JOHNSTON — Within an hour of Gov. Kim Reynolds announcing last week that more facilities will open at state parks in time for the long Memorial Day weekend, all 12 cabins available for rent at Iowa’s first state park were spoken for.
“I think the cabins are a very safe way for people to get back out and enjoy because they’re in their own space with their own restroom and their own kitchen,” said Kelly Peterman, concession operator at the century-old Backbone State Park, south of Strawberry Point in Delaware County. “I’ve turned away probably 20 people because we’re full.”
Reynolds, who previously loosened some restrictions on campgrounds, said more will be eased starting Friday at Iowa’s state parks. The announcement affects modern restrooms and showers and rental cabins. Additionally, campgrounds will be open for all types of campers including RVs, pop-ups and tents.
But there are health restrictions.
Park visitors must continue social distancing and avoid gathering in groups larger than 10. In campgrounds, only campers with overnight reservations — not visitors — will be allowed.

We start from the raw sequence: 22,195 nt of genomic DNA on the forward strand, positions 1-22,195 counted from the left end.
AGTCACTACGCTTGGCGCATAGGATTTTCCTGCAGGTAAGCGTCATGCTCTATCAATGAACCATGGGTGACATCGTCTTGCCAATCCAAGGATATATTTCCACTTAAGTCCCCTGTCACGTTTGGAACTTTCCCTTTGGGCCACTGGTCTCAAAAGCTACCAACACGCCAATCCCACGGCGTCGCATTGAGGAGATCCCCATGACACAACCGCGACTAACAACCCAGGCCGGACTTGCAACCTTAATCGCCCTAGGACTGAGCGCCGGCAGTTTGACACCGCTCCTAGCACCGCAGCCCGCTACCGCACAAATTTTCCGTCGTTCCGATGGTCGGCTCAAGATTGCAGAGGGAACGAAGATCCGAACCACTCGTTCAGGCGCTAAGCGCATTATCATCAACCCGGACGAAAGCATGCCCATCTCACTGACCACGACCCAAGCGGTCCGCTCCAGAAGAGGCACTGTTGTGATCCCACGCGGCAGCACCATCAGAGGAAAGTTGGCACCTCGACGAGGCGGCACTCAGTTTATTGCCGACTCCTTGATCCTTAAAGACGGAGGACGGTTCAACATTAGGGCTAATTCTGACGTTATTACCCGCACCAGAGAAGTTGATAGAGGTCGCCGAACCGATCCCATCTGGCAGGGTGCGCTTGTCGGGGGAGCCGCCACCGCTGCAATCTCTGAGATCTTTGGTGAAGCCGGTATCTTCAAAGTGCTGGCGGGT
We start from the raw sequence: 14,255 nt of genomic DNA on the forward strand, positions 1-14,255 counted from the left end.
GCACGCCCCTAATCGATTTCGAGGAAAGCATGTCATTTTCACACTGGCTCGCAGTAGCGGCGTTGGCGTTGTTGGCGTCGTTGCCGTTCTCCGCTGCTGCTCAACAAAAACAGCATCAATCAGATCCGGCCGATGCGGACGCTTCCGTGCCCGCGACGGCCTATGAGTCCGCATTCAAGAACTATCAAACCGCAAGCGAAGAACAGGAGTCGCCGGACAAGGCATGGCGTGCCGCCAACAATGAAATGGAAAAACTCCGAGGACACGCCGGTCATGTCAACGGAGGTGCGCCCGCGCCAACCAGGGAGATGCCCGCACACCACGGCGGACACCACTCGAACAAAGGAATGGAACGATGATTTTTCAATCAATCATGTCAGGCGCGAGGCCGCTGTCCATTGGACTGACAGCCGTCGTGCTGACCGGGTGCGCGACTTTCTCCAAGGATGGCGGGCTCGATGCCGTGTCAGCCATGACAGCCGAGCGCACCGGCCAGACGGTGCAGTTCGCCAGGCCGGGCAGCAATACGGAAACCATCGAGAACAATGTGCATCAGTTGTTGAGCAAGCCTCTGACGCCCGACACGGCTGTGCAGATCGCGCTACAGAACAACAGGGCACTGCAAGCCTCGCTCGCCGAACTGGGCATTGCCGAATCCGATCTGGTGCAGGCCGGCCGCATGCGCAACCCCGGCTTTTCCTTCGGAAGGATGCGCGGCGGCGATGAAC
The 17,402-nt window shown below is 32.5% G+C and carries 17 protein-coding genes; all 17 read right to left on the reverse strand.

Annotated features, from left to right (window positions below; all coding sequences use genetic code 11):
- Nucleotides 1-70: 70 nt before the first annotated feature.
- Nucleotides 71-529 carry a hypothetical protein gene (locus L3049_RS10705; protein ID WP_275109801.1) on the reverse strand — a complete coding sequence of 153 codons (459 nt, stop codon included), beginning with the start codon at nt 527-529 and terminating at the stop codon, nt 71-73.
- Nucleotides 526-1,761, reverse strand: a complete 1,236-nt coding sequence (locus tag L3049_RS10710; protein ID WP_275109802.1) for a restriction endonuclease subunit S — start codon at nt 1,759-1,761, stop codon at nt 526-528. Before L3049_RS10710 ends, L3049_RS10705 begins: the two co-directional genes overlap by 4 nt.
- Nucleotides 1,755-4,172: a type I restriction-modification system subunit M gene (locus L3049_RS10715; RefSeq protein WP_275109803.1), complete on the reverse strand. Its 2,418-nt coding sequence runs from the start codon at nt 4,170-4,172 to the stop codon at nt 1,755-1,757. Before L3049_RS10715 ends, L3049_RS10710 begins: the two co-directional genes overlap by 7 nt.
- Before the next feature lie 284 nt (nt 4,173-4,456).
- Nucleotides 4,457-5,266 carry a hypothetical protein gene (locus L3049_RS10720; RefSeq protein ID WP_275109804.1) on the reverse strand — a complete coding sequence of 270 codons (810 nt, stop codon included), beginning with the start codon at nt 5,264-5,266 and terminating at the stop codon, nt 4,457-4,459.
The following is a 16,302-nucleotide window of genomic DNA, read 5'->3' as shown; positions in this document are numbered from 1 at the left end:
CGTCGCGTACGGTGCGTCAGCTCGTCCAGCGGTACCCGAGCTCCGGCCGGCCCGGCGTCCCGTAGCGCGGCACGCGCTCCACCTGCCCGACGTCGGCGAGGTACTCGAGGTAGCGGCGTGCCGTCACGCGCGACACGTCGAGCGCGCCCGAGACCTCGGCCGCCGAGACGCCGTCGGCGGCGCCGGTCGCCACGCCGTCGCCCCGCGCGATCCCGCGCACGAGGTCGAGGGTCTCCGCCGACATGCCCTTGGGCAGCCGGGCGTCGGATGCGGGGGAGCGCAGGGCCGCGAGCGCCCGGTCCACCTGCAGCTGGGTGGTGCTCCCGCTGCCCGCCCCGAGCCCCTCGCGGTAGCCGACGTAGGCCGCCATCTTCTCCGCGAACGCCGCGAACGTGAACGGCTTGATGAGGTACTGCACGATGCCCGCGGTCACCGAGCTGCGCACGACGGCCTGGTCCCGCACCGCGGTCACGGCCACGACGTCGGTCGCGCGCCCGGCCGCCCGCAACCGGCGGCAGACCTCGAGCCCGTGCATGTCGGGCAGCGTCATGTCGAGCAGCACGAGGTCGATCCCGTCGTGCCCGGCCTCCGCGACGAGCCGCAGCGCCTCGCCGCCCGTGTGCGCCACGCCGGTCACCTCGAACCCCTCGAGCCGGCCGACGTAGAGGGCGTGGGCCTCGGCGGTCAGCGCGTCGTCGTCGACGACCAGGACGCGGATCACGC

Shelters, lodges, playgrounds, group camps, camp museums and visitor centers stay closed.
Only six overnight guests per campsite will be allowed unless an immediate family has more than six people.
Picnic tables and grills are open and available for use. For cabin rentals, all kitchenware such as dishes, pots and pans have been removed and renters will need to bring their own from home.
To allow for more cleaning time for cabins between rentals, check-in time has been moved back from 4 p.m. to 5 p.m. and checkout time has been moved up from 11 a.m. to 9 a.m.
State park beaches will be open, but closely monitored.
Iowa has 68 state parks and four state forests with hiking trails, lake recreation and camping.
Backbone State Park Manager Nate Detrich said the majority of the park’s 126 campground spaces were also rented by Wednesday afternoon for the weekend. All the electric camping sites were reserved before the governor’s announcement, he said.
“We’re going to have a pretty full house,” Detrich said. “If people wash their hands and keep their distance, we’ll be OK.”
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